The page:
# Digital root

The **digital root** or **digital sum** of a non-negative integer is the single-digit value obtained by an iterative process of summing digits, on each iteration using the result from the previous iteration to compute the digit sum. The process continues until a single-digit number is reached.

The digital root of a number is equal to the remainder when that number is divided by 9. If the remainder is 0 and the number is greater than 0, then the digital root is 9. If the number is 0, then the digital root of the number is 0.

For example, the digital root of the number 12,345 is 6 because 1 + 2 + 3 + 4 + 5 equals 15 and then 1 + 5 equals 6.

**A shortcut to finding digital root:**

Casting out 9’s:

Consider the number 27518. Its digital root is 5 because 2 + 7 + 5 + 1 + 8 = 23 and 2 + 3 = 5.

Now, the digital sum of 27518 can also be calculated by simply grouping (2 + 7) + 5 + (1 + 8), where the un-grouped value 5 is the digital root (since 2 + 7 = 9 and 1 + 8 = 9 are eliminated from the calculation).

**Properties of digital root:**

- If we multiply any number by 9, the digital root will always be 9.
- Adding 9 to a number does not change the digital root of that number.
- If we divide any number by 9, the digital root of that number will be the remainder.

Multiplication Magic with 9:We know that

\[9 \equiv 0 \pmod{9}.\]

Clearly,

\[ 9x \equiv 0 \pmod{9}.\]

When a positive integer \(x\) is multiplied by 9, the digital root will be always equal to 9 because 9 is the factor of the product. Clearly, the sum of digits of a product of 9 is divisible by 9. A number is divisible by 9 if and only if the sum of digits of the number is divisible by 9.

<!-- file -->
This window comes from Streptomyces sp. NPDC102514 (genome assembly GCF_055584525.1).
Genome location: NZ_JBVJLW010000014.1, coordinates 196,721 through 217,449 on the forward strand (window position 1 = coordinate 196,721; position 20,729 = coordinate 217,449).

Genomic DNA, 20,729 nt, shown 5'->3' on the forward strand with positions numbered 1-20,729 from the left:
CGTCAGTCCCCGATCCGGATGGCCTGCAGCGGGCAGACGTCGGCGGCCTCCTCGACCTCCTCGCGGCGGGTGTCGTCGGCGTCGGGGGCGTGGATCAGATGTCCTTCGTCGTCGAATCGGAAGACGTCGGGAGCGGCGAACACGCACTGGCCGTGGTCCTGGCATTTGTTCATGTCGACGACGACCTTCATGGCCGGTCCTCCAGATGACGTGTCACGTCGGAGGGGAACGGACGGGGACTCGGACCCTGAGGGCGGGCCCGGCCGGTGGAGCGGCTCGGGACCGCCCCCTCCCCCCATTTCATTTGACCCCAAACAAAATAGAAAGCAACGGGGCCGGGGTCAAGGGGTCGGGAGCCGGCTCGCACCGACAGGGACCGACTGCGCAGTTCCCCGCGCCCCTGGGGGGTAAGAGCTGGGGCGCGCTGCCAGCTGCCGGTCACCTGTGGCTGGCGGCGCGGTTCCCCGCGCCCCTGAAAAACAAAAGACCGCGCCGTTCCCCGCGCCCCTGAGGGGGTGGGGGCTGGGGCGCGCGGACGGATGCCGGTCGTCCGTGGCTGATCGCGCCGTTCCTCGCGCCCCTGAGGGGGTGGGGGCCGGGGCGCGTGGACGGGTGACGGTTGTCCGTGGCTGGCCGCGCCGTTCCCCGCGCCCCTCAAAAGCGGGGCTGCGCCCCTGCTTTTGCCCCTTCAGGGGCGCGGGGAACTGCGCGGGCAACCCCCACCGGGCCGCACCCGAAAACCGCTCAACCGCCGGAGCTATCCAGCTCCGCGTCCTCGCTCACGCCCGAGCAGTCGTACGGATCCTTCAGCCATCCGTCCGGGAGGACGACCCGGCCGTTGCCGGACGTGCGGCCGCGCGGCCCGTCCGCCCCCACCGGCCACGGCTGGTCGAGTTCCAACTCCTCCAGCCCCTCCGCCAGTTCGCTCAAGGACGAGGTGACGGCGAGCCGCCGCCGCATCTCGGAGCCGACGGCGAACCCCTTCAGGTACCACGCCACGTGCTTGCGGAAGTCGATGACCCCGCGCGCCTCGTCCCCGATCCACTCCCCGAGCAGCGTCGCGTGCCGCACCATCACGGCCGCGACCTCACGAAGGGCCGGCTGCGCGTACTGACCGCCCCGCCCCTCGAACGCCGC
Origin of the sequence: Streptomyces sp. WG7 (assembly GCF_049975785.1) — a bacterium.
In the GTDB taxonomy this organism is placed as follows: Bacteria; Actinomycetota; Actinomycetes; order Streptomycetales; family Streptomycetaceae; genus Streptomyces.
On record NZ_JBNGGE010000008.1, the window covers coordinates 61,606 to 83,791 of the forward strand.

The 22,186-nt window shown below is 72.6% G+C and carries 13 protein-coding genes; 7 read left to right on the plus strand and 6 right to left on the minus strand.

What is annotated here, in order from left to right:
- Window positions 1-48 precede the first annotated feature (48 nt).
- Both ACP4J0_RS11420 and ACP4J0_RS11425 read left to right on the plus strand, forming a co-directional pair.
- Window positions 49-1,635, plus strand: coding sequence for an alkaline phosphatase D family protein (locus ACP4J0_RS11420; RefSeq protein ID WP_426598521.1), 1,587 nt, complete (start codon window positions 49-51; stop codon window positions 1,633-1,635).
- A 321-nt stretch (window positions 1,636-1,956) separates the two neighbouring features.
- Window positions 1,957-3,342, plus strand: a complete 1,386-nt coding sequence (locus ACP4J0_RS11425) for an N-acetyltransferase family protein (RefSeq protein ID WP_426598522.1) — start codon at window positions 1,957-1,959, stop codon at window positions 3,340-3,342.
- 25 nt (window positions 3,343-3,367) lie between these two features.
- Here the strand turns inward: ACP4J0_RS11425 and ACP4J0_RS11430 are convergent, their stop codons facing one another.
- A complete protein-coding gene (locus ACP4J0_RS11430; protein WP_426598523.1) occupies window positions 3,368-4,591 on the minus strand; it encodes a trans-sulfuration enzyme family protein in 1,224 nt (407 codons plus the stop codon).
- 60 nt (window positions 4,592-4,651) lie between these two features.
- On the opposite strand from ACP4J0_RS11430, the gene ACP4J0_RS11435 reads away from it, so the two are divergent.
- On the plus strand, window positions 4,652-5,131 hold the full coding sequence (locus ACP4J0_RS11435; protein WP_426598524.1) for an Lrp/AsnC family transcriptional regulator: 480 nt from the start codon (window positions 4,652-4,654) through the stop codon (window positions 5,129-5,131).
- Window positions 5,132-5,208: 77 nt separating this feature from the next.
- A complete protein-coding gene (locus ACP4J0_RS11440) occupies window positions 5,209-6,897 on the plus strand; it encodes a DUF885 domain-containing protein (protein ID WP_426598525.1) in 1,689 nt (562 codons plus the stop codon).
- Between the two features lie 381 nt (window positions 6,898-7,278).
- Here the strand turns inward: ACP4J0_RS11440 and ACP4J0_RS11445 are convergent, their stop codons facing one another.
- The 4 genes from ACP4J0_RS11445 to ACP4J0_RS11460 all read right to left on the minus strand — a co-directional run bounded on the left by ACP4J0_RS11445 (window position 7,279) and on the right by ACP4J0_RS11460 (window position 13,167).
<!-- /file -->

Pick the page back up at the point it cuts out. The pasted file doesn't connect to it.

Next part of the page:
Here is an example:

\[ (1234)(9) \equiv 0 \pmod{9}.\]

Addition Magic with 9:We know that

\[N \equiv x \pmod{9},\]

where \(N\) is any positive integer and \(x\) is the digital root of \(N.\) Since \(9 \equiv 0 \pmod{9},\)

\[\begin{align} N+9 &\equiv 0+x \pmod{9}\\ N+9 &\equiv x \pmod{9}. \end{align}\]

Hence, adding 9 to a number will not affect its digital root.

Here is an example:

\[\begin{align} 1234 &\equiv 1 \pmod{9}\\ 9 &\equiv 0 \pmod{9}\\ 1234+9 &\equiv 1 \pmod{9}. \end{align}\]

**Application of digital root:**

When the numbers are added, subtracted, multiplied, or divided, their digital sums will also be added, subtracted, multiplied, or divided, respectively. So, the digital sums can be used to check the accuracy of the answer.

Validating Addition:\[45723+36245=81,968 \]

Clearly, the digital root of 45723 is 3, the digital root of 36245 is 2, and the digital root of 81,968 is 5.

Now, 45723 + 36245 = 81,968, which is validated using the digital root as 3 + 2 = 5.

Validating Subtraction:\[45723-36245=9,478\]

Clearly, the digital root of 45723 is 3, the digital root of 36245 is 2, and the digital root of 9,478 is 1.

Now, 45723 - 36245 = 9,478, which is validated using the digital root as 3 - 2 = 1.

Validating Multiplication:\[185 \times 762= 140,970\]

Clearly, the digital root of 185 is 5, the digital root of 762 is 6, and the digital root of 140,970 is 3.

Now, 185 x 762 = 140,970, which is validated using the digital root as 5 x 6 = 30 and the fact that digital root of 30 is 3.

Validating Division:\[\frac{18,732 }{223}= 84\quad \text{ which is equal to }\quad 223 \times 84= 18,732\]

Clearly, the digital root of 223 is 7, the digital root of 84 is 3, and the digital root of 18,732 is 3.

Now, 223 x 84 = 18,732, which is validated using the digital root as 7 x 3 = 21 and the fact that digital root of 21 is 3.